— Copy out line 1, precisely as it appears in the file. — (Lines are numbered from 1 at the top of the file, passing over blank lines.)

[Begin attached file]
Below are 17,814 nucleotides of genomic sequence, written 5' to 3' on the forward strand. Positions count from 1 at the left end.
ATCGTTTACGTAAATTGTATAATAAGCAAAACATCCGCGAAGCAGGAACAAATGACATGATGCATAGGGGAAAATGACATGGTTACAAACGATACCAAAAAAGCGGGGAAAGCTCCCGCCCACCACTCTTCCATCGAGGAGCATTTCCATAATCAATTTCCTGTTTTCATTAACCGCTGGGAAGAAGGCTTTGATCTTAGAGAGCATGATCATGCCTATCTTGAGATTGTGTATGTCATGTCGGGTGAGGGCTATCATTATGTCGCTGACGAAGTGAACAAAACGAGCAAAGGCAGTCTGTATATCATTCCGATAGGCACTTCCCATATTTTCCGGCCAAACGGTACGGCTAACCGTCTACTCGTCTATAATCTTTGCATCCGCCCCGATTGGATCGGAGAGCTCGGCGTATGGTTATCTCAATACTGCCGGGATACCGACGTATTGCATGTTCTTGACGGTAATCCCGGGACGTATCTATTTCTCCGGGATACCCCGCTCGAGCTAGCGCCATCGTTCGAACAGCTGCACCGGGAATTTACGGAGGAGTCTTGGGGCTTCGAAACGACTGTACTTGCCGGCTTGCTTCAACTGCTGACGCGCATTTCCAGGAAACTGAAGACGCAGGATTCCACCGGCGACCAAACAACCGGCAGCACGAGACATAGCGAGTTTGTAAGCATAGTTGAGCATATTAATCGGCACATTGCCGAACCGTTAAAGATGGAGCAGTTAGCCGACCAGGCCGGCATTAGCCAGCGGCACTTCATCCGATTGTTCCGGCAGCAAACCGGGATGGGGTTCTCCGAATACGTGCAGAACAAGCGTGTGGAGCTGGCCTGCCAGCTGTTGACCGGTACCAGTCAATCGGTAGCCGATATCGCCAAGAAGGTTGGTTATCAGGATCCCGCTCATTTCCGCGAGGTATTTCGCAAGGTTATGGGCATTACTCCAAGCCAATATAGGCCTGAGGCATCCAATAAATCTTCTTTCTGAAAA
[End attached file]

Below are 17,814 nucleotides of genomic sequence, written 5' to 3' on the forward strand. Positions count from 1 at the left end.